Anton Kuerti

has performed in recital and with leading orchestras in 40 countries. In Canada he has appeared in 140 communities, and played with every professional orchestra, including 41 concerts with the Toronto Symphony.
Kuerti has recorded all the Beethoven concertos and sonatas, the Brahms and Schumann concertos, and all the Schubert sonatas, among many other releases. A critic for 'Fanfare' wrote simply that "Kuerti is the best pianist currently playing"; CD Review (London) called him "one of the truly great pianists of this century"; Fono Forum wrote "Anton Kuerti is one of the greatest pianists of our time", while Gramophone called him "one of the leading Schumann pianists of our time".
Kuerti won the presigious Leventritt Award when he was still a student. Other awards and honours include Officer of tthe Order of Canada, the Banff Centre National Arts Award, the Schumann Prize of the Schumann Gesellschaft, and the Governor General's Lifetime Artistic Achievement Award.


Piano concerto No.1 in G minor, Op.25
Piano concerto No.2 in D minor, Op.40
Capriccio Brillante in B major, Op.22


Anton Kuerti - piano
The London Philharmonic Orchestra, Paul Freeman Conductor

Piano Sonata No.2 in G minor, Op.22
- Original Finale included -
Fantasie in C major, Op.17
DDR-6608 (in North America DHR-6608)

Variation Sérieuses, Op. 54
Fantasy in F# Minor, Op. 28
Scherzo a Capriccio in F# Minor
Three Preludes & Fugues, Op. 35/1, 2, 3
Scherzo in B Minor
DDR-6610 (in North America DHR-6610)


A Rediscovered Genius
DHR-6011-3 (3CDs)

Two String Quartets: in E Minor and D Minor
St. Lawrence String Quartet:
Geoff Nuttall & Barry Shiffman - violins; Lesley Robertson - viola; Marina Hoover - cello
Two Fugatos for String Quintet Op. 177 No. 1 & No. 2
St. Lawrence String Quartet; Erika Raum, violin
Quartet for Piano and Strings in C Minor Op. 148
Anton Kuerti, piano; Members of St. Lawrence String Quartet:
Barry Shiffman - violin; Lesley Robertson - viola; Marina Hoover - cello
Grand Trio No. 2 in A Major, Op. 166
Stéphane Lemelin, piano; Erika Raum, violin; Thomas Wiebe, cello
Overtures in C Minor and E Major
Edmonton Symphony, Leonard Ratzlaff & Grzegorz Nowak, conductors
Offertorium Benedicat nos Deus Op. 737
Jolaine Kerley - soprano; Joy-Anne Murphy - alto; Benjamin Butterfield - tenor; Paul Grindlay - bass
André Moisan - clarinet; Edmonton Symphony, Leonard Ratzlaff, conductor
Grande Sérénade Concertante in E Minor Op. 126
Stéphane Lemelin - piano; André Moisan - clarinet; Gerald Onciul - horn; Thomas Wiebe - cello
Variations Brillantes sur un thème de Bellini. Piano 6 hands, Op. 297
Yaara Tal; Andreas Groethuysen; Anton Kuerti
5 Lieder: Des Mädchens Klage; Der Bund; Das Geheimnis; Der Erlkönig; Traum am Bach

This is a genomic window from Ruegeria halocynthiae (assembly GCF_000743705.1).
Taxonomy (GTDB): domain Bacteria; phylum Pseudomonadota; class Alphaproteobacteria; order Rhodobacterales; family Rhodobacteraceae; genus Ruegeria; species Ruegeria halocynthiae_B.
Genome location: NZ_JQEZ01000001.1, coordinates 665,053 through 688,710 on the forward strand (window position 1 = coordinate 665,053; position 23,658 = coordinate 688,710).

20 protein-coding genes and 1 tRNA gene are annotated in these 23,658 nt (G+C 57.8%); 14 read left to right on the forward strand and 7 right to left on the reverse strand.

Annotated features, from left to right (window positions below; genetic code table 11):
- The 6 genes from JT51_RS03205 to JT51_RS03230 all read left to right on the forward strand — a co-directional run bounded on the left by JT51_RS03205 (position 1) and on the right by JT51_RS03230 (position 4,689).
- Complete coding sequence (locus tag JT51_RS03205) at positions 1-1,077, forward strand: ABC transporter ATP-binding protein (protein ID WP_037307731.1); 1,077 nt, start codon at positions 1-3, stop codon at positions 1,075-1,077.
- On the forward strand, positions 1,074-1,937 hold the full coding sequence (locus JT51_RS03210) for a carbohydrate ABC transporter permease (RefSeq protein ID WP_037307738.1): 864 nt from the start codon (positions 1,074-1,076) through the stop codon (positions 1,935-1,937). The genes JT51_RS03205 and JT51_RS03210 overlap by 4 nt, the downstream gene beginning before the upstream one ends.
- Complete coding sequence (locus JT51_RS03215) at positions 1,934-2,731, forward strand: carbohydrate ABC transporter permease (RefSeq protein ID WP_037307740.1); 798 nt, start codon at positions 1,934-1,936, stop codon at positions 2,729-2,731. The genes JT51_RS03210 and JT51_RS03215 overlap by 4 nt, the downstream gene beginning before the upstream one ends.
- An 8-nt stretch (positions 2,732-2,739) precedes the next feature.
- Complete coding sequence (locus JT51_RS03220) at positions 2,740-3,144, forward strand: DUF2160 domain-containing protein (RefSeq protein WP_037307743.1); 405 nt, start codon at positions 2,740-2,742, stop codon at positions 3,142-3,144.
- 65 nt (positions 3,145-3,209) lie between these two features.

Benjamin Butterfield - tenor; Stéphane Lemelin - piano
Etude in C# Minor, Op. 399/10
Wonny Song - piano

Live performances from the World's First Carl Czerny Music Festival
June 13 - 16, 2002, Edmonton, Alberta, Canada

Carl Czerny (1791-1857) occupies a pivotal niche in music history, linking Beethoven - his teacher, the ultimate archetype of profoundly spiritual music - with Liszt, Czerny's student, who exemplifies the ultra-romantic and often exhibitionistic virtuoso. Squashed between two of the most heroic, colourful and influential personalities in the history of music, each of whom is adulated and imitated to this day, Czerny, quite in contrast, led a very modest, uneventful and withdrawn life, and his name remains known only for his technical studies and etudes. This is profoundly unjust, for hidden in his extraordinary output (well over 1000 works, even without counting the etudes!) lie dozens of glorious masterworks. These display a consistent perfection of craft, a freshness of invention and an engaging sincerity that is remarkable. The music surprises us constantly with unexpected little original touches, some elegant, others quirky - a secret reward for those who listen carefully. The traditional forms are harnessed with a confidence and finesse that allows them to flow seamlessly.

If Czerny wrote such outstanding works, why have they remained buried out of sight? The most plausible answer is that he became type-cast as a manufacturer of etudes and of the mass-produced junk music - the potpourris, fantasies and variations on the latest opera hits - that enriched his publishers (and which they kept begging him for). Even in his shallower works one must admire the infallible craft, the instinctive and uninhibited mastery of melody, harmony, rhythm, counterpoint and form, and the astonishingly inventive figurations that helped prepare the way for the music of Liszt, Saint-Saëns, Alkan and ever so many others. Czerny's ideas for possible permutations of patterns for ten fingers seem inexhaustible, as is also evident in his etudes (some of which are much more difficult than those of Chopin).

Many of the works included in this set have never been published, and had to be deciphered and transcribed from microfilm; almost all of the remaining ones are out of print today. Much of the material was obtained from the Gesellschaft der Musikfreunde in Vienna, which acquired the composer's own collection from his estate and therefore has a hoard of unpublished Czerny manuscripts, plus most of his published works.

Legendary Treasures